Denying the genocide against Tutsis in Rwanda is a concern to us all.

Jean Paul Ndindamahina

By Jean Paul Ndindamahina

The genocide against Tutsis that was perpetrated in and around Rwandan cities and towns, villages, hills by hills is not a hidden agenda that one would simply deny. The genocide against Tutsis took the lives of thousands innocent human beings mostly Tutsi men, women, young and old. However, most Rwandans especially young people face a dangerous situation where the truth of what happened and why continue to be a classified top secret. This makes protecting the truth from deniers becomes harder because what happened in 1994 in Rwanda has double school of thoughts that are hardly challenged which makes the genocide against Tutsis in Rwanda being contestable.

The truth against the genocide against Tutsis cannot be effectively protected when there is a still unexplained dark side attached to it and this prevents serving justice for Rwandan genocide victims as a goodwill and the best effort to prevent the genocide from occurring again. The Rwandan government and those genocide umbrella organisations instead of championing for the incontestable truth about the genocide against Tutsis that can be educated to everybody, they are busy seeding the hatred and divisions among Rwandans thus deepening the suffering of Rwanda genocide survivors and endangering an ongoing reconciliation and peace among Rwandan ethnic. These politicians are instead planning the flag of their national political party, using the genocide laws to tarnish the image of opposition as a fear-mongering political tool that willfully sow the seed of hate.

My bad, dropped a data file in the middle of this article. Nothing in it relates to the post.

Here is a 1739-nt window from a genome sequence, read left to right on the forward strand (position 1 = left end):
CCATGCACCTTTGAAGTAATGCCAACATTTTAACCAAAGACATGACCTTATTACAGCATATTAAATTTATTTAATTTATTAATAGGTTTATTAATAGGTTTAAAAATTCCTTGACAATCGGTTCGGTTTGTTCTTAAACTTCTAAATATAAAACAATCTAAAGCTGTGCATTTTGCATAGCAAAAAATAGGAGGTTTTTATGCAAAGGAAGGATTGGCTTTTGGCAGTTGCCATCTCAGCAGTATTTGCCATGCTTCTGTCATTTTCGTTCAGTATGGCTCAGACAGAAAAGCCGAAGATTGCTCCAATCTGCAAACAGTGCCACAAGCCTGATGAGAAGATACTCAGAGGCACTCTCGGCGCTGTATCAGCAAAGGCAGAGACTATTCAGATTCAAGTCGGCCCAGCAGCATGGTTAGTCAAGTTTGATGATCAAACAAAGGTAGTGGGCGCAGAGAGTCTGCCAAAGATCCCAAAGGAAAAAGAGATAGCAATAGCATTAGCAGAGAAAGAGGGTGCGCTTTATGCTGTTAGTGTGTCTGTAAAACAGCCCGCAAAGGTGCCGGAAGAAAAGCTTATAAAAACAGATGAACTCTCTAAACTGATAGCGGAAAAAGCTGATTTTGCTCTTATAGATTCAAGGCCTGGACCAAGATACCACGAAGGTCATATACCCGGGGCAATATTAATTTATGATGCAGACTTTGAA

Those who attempt to seek the truth from that dark side of genocide are easily depicted to be genocide deniers, a crime that those who are wrongly convicted face not less than 25 years in jail. Sadly, as the hate seeded by the government and these so-called genocide umbrella organisations, genocide survivors continue to be targeted, dehumanized, refused justice and recognition on Rwandan soil and justice towards this heinous crime inside Rwanda is a total shame.

For those Rwandans majority of whom are Rwandan genocide survivors who are seeking the truth of what happened and why and motives of what led to the event of the genocide against Tutsis, they are passionary perceived as genocide deniers by these powerful government machines and government backed media that is busy sowing the seeds of hate among Rwandans. However, knowing the incontestable truth of the genocide against Tutsis is our last effort as Rwandans to detect the emergence of genocide and acts that may lead to other human atrocities.

It is a dangerous situation because those who would champion for justice towards genocide victims hold prominent public roles and this makes fighting impunity becoming much harder for those who attempt to do so and reconciliation between both ethnic Hutus and Tutsis seemingly becoming unachievable milestone. The persistence of a cult of personality accorded to some war criminals and genocide perpetrators only promote political rhetoric that aims to deny the magnitude and motives of Rwandan genocide against Tutsis and Rwandans are forced to only accept one single sided narrative as told by those who hold prominent public roles in the current Rwandan government and offices. These people continue to seed lies in their aim to continue confusing genocide survivors which makes them easily protect their public roles and political interests. These lies backed by political and personal interests makes justice and reconciliation in Rwanda become an impossible task.